Probably, you haven't been much following the news coming out of Brazil. If you had, you would have seen that last week ex-President and left-wing icon "Lula" da Silva was convicted in his corruption trial and sentenced to 10 years in prison. Lula, who rose up as a charismatic labor leader and left-wing rabble rouser, had served as President of Brazil from 2003 to 2011. His hand-picked successor from the same political party, Dilma Rousseff, was accused in the same corruption scandal. Rousseff was impeached (charged) back in April 2016, and formally removed from office by vote of the Brazilian Senate in August.
The corruption charges basically center around the cozy relationship that left-wing politicians seem inevitably to form with the major state-controlled economic institutions that are the hallmark of left-wing governance. Wikipedia has a synopsis of the complex situation here. During Lula's term in the presidency, Rousseff, as his right-hand woman, served as the Chair of the Board of Petrobras, the monopoly state-owned Brazilian oil company. The most significant charges against Rousseff were that, during the time that she chaired the Petrobras board, she took large bribes from oil services contractors to get some billions of dollars worth of Petrobras business directed to them. As to Lula, the charge on which he was just convicted involves a contractor refurbishing his beach apartment for the relatively modest sum of just over $1 million. The Reuters article at the first link above notes that he is also accused of orchestrating the entire massive corruption scheme in which dozens of Brazilian politicians have been caught up, and that he faces some four more trials. However, other articles I have seen do note that Lula (unlike many of his party colleagues) does not seem to have taken the opportunity to get extraordinary wealth for himself.
The easy lesson to learn here is that corrupt politicians need to be caught and punished. Fair enough. But before the world moves on from the tragedy of Brazil, I just want to note a few items that seem to be a pattern in essentially all populist left-wing governments:
- In the early years in power, government-produced economic statistics seem to show rapid economic growth, improvements in wages, declines in poverty and income inequality.
- Then one day, the economy suddenly goes into free fall, even as other surrounding countries continue to have growing economies.
- And finally, it turns out that the political leaders of the left-wing government were massively on the take for years.
For another example of this classic pattern, see my coverage of Venezuela, for example here.
Is it fair to conclude that Brazil fell into the classic socialist trap -- falsely counting big increases in government spending as "economic growth," even as dependency was exploding and the real economy was hollowing out? I don't know enough about the details to make a definitive evaluation, and in any event the policies undertaken in Brazil were far less extreme than those of Venezuela. But still, the parallels to other situations like Venezuela are hard to miss.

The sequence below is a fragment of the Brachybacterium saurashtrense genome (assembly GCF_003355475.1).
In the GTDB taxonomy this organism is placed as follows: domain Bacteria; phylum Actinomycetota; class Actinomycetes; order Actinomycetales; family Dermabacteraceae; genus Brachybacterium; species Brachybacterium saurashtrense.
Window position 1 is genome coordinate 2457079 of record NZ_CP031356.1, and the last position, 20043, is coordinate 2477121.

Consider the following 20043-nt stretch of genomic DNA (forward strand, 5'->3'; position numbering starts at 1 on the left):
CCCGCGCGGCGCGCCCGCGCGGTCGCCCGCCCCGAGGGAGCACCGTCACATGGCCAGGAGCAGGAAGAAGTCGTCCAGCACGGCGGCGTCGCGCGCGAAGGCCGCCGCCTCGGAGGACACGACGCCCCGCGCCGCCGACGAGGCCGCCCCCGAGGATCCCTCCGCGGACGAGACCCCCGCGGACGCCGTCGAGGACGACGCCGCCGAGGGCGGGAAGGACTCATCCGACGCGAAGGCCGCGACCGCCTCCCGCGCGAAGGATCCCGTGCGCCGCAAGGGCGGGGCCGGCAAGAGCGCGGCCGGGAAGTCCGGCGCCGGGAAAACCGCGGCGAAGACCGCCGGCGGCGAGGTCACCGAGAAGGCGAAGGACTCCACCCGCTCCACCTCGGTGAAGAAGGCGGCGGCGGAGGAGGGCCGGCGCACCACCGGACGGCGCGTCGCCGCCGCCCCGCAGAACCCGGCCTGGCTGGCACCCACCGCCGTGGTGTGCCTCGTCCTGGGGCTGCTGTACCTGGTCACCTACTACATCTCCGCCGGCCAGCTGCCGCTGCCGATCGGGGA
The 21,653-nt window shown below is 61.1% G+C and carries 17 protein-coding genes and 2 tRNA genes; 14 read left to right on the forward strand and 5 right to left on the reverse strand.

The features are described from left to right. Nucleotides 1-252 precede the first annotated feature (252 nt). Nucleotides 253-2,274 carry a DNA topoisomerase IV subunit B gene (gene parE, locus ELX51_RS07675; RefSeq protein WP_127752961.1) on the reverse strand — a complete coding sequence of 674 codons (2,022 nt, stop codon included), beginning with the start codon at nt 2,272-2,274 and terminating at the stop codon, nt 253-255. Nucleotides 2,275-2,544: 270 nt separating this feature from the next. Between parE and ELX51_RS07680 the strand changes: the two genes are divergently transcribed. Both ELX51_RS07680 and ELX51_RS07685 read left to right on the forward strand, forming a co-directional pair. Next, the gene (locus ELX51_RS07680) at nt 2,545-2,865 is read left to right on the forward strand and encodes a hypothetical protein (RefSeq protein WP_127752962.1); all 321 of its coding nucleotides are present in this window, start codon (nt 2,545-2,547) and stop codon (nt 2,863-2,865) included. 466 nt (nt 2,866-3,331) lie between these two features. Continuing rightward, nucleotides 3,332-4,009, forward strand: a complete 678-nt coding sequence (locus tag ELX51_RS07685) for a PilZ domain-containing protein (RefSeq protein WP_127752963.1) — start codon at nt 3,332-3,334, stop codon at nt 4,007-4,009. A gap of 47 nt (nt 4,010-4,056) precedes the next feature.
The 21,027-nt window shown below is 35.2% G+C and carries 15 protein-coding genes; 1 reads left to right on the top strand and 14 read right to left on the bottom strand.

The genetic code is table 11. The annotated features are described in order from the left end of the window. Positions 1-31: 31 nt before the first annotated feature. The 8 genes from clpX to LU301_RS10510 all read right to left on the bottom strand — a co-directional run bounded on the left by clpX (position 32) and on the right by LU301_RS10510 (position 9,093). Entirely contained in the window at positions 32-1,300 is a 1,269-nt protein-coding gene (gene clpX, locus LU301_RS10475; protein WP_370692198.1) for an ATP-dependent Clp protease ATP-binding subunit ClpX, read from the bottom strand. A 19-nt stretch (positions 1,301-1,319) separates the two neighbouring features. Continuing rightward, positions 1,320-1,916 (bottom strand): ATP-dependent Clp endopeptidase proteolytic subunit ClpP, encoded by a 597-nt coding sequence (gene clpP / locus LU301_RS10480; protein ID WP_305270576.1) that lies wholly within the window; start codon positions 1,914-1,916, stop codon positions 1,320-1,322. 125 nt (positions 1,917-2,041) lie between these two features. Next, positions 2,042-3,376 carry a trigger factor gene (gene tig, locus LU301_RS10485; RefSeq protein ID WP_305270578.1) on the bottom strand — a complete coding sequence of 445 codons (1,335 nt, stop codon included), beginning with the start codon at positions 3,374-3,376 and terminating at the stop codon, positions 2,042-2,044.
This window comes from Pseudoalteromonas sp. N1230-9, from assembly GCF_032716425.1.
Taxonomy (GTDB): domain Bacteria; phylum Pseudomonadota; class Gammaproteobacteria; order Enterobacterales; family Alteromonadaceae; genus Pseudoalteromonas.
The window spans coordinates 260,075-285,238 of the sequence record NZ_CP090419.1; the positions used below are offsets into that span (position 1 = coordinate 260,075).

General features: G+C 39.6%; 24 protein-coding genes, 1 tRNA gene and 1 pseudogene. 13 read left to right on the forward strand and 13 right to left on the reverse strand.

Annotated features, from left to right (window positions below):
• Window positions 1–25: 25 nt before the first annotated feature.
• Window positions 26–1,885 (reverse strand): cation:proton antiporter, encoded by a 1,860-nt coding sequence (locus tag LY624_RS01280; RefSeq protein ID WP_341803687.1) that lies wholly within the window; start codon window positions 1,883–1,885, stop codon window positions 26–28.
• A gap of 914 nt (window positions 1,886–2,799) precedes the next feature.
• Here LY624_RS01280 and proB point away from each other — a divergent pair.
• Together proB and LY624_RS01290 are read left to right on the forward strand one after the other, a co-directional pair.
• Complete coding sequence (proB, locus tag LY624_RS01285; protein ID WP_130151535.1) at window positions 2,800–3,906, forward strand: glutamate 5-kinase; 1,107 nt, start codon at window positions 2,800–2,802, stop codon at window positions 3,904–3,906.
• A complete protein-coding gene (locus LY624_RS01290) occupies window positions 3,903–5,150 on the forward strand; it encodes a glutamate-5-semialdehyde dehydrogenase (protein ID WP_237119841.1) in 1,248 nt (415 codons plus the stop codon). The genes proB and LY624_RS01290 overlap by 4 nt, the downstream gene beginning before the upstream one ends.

Certainly, while Lula was President, the economy of Brazil seemed to be going swimmingly. Here is a long write-up from the Economist in September 2010, toward the end of Lula's term of office, titled "Lula's Legacy." A man-on-the-street is quoted as saying that Lula was "the best president ever." Lula himself is given the chance to expound on his achievements, all of which seem to involve spending more on government programs to benefit the poor:
“Wherever you go in Brazil you will see work financed by the federal government,” he says, highlighting railways, power stations and basic sanitation. After 25 years in which the country failed to maintain its infrastructure, let alone build any more, it is “reacquiring the capacity to carry out the grand infrastructure works that Brazil needs.” For many of the poor and working-class Brazilians who are his most ardent supporters, Lula's crowning achievements have been big rises in the minimum wage and pensions, and the Bolsa Família programme, which gives 12m families small but life-changing amounts of cash in return for having their children vaccinated and keeping them in school. By boosting domestic demand, these policies have also contributed to economic growth.
Note in that last sentence the abiding faith that more government spending is the sure-fire route to economic growth. This report from CEPR records average growth of real GDP per capita in Brazil of 2.5% per year from 2003 to 2014 -- which would be quite impressive if it were real. But then, who can forget David Sirota in Salon writing about Hugo Chavez's "economic miracle" in 2013, 15 years after Chavez's ascension to power and just as the bottom was starting to fall out?
A big recession then hit Brazil some time in 2014. According to CNN here, Brazil's economy proceeded to contract by 3.8% in 2015 and 3.6% in 2016, even as the world economy continued in a basically expansionary mode. (By contrast, according to Federal Reserve statistics here, the entire contraction of the U.S. economy from peak to trough in the "Great Recession" was 4.3%.) Unemployment shot up from about 5% in 2014 to 12.6% early this year. Nor is it clear that the recession is over for Brazil.
The situation is complex, and again, the government excess is not nearly as extreme as that of Venezuela. A boom and subsequent bust in commodity prices --on which Brazil is unusually dependent for such a large country -- is very likely to have exacerbated the damage from socialist-style programs. But Brazil is definitely emerging as another example where big portions of government-led economic growth ultimately prove illusory. Oh, while the political leaders became wealthy via their crony capitalist friends.